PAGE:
Staffers try to defend school against gang

Ordeal: Armed thugs held clerical, cafeteria and custodial workers at a flooded New Orleans elementary for 2 1/2 days.

Katrina's Wake

September 03, 2005|By Douglas Birch | Douglas Birch,SUN STAFF

NEW ORLEANS - The 14 refugees from the city school system's McDonald School No. 42 loitered in the morning heat on the crescent of an onramp of Interstate 10 here yesterday, gulped military meals ready to eat, sat on the asphalt and counted themselves lucky.

Over the previous week, they had been buffeted by Hurricane Katrina, cut off by 15-foot-deep floodwaters and held hostage, they said, for 2 1/2 days by a loosely affiliated gang of armed looters. After their escape, they sat stranded on an exposed highway overpass for two nights while convoys of relief vehicles roared indifferently past.

Famished and dehydrated, they were finally brought here yesterday by compassionate National Guard drivers, to the graveled shoulder of the intersection of I-10 and Causeway Boulevard. They joined thousands of others displaced by the storm who were waiting for buses to ferry them to shelters, to some place, any place, higher and drier than New Orleans.

FOR THE RECORD - An article in Saturday's editions of The Sun misidentified the New Orleans elementary school where the staff was terrorized by a gang. It was McDonogh School No. 42.
The Sun regrets the errors.

They had only a few satchels and plastic bags of their possessions. But they were celebrating. The 14 had their first food and water, they said, for two days.

Many stories of suffering and survival have emerged in the aftermath of Katrina, but few as harrowing, perhaps, as that of the would-be defenders of one neighborhood elementary school.

"I just couldn't fathom how people from the neighborhood would destroy the place where their children would be going to school," said Sandra Handy, 58, who has worked as School No. 42's chief secretary for 16 1/2 years. "It was heartbreaking, just heartbreaking."

Rebecca Doucette, the school's chief custodian, sadly agreed. "They even took my shoes," she said.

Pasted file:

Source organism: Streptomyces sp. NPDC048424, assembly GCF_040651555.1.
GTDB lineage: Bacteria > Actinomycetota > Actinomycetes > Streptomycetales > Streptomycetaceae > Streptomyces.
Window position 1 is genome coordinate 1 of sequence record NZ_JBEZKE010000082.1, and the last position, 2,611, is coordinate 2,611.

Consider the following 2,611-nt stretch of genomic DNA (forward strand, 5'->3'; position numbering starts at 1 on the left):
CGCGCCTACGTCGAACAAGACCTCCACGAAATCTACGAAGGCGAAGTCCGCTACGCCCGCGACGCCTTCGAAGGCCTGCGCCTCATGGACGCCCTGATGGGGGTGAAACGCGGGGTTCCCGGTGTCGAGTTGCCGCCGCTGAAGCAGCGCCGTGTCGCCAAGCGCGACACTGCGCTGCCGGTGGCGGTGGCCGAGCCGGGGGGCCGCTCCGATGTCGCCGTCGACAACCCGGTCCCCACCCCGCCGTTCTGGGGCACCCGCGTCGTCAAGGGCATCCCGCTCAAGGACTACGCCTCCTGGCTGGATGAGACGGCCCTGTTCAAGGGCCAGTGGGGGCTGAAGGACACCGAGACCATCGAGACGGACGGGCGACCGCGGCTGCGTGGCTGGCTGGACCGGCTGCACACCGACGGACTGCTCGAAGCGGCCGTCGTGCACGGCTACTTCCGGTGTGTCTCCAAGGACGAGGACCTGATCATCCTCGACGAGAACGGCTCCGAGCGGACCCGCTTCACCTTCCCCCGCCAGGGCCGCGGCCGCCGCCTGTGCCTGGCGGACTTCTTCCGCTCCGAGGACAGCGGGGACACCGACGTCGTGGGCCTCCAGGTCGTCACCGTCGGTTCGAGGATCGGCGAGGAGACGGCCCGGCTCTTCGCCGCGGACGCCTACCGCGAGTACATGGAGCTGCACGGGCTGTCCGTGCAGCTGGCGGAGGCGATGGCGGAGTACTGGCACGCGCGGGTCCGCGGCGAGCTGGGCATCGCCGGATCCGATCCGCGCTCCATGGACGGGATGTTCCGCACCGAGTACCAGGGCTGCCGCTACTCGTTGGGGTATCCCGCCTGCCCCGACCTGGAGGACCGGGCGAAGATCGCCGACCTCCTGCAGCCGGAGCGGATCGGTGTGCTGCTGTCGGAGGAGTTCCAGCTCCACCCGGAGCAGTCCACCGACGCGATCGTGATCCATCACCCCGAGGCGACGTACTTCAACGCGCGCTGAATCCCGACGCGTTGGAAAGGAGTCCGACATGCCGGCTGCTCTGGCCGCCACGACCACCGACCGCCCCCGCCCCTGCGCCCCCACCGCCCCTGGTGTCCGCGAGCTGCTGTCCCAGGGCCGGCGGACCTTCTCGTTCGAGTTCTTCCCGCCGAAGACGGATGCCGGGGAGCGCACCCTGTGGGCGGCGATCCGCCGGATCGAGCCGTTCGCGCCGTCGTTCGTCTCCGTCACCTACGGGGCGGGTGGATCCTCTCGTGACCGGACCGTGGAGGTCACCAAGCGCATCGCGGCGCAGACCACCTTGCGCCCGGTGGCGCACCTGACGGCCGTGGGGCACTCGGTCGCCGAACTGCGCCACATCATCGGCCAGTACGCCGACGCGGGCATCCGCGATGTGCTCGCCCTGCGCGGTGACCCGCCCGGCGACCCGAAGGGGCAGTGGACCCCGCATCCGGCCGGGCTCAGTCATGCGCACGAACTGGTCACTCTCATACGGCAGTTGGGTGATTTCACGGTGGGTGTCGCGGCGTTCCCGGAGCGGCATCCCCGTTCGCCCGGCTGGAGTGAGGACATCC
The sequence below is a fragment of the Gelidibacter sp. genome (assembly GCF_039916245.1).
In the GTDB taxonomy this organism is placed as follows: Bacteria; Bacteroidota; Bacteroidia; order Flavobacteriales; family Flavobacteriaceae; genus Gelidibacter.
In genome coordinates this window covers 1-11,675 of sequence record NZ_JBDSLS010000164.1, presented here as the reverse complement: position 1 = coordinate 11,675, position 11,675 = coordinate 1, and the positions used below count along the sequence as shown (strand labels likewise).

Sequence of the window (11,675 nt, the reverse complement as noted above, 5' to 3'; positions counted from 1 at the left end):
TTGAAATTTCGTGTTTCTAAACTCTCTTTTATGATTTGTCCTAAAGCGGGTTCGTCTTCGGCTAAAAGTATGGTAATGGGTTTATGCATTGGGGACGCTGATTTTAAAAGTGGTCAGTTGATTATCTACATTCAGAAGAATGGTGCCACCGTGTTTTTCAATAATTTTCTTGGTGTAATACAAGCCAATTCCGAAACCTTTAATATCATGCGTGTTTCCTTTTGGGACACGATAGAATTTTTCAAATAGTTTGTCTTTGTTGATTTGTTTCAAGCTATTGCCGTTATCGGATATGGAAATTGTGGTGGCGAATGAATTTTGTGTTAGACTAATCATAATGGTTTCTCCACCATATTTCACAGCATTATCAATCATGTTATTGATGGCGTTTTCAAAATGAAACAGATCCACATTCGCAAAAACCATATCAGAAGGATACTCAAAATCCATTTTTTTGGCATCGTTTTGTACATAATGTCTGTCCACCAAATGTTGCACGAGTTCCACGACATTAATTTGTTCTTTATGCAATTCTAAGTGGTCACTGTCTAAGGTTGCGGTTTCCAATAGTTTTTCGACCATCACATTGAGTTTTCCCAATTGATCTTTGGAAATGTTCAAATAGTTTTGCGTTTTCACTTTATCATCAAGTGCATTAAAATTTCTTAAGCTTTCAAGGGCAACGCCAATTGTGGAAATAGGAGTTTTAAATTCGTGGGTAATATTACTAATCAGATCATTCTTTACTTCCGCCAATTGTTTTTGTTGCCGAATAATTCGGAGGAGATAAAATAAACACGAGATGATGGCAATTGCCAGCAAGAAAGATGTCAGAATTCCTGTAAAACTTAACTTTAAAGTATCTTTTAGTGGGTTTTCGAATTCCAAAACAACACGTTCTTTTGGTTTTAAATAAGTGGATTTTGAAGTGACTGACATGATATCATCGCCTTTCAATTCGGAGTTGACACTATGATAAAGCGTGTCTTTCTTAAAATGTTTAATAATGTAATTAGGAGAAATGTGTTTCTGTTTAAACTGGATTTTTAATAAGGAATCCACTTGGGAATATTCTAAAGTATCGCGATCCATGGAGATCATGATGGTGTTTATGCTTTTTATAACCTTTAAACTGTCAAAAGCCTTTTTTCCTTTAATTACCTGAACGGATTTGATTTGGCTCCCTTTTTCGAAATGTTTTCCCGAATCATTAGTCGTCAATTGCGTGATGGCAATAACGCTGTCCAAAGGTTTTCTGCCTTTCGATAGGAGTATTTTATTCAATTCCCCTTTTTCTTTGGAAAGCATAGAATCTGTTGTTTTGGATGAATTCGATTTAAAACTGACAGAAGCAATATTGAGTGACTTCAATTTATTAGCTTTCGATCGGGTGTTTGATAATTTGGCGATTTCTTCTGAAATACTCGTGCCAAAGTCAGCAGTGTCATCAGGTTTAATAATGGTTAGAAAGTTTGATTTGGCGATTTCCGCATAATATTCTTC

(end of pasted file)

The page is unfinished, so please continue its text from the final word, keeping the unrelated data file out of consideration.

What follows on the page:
On Sunday, clerical, cafeteria and custodial workers at the Orleans Parish school, one of many named for a wealthy philanthropist, had locked themselves into the building - in one of the city's poorest districts - to prevent its being ransacked after the storm.

But within hours of the hurricane's peak Monday, they said, the school was invaded by possibly a dozen armed thugs. They broke through locks, knocked down doors and set up a kind of gang headquarters on the second floor.

The young men pillaged the school looking for cash, food, computers and anything else they might eat, drink or sell. When they tried to smash their way into a classroom where the school's staff huddled, the two young sons of one staff member threatened them with a hammer.

The thugs laughed as they knocked the door down. "They told us they could do what they wanted, because the police weren't going to come anyway," said LeRoy Doucette, 56, husband of the chief custodian.

Some ex-students

Eventually, the gang forced the terrified school staff and their families - including several chronically ill and disabled people - into the school's auditorium. The staff recognized some as former students. "They thought it was a joke," said Evelyn Jenkins, 61, the school's parent-teacher liaison officer.

The water kept rising until it was 2 feet deep on the school's second floor.

The gang slept all day, the staff said, then set off from the school at night in boats to loot local businesses and homes. They broke into the computer room and pried open the locked freezers with hammers and crowbars.

As the floodwaters rose and cut off the school from the rest of the city - and perhaps from civilization - the invaders drank, smoked and partied. Sometimes they fired their weapons, staffers said, and at other times quarreled, with violent threats.

Huddled in the auditorium, the frightened defenders took turns sleeping while others kept watch. One night they heard a man scream that he would kill another looter. Quarrels were sometimes punctuated by gunfire. But the hostages never learned if there was bloodshed.

When friends and volunteers approached in boats to evacuate the staff, the thugs threatened to hijack the boats and drove them away. When relatives of the staff brought food and water to the school, the thugs seized almost everything - giving the school's defenders only a few jugs of water. LeRoy Doucette said he saw the looters taking random potshots at passers-by.

During a journey to fetch food and water, one of the young men went to the only place open, a looted store. "A policeman put a shotgun to his face and cursed him," Evelyn Jenkins said.

Finally, the staff put signs on the roof of the building begging for help. As helicopters hovered overhead, boats with armed men approached. The thugs were kept at bay, and the hostages were freed.

But the boats took the school's defenders only as far as a dry, deserted section of town. The increasingly weary, ragtag band wandered, together, down a highway for many blocks, from Elysian Fields to Orleans. The section of freeway, like the city itself, became a refuge for the newly homeless in the aftermath of the storm.

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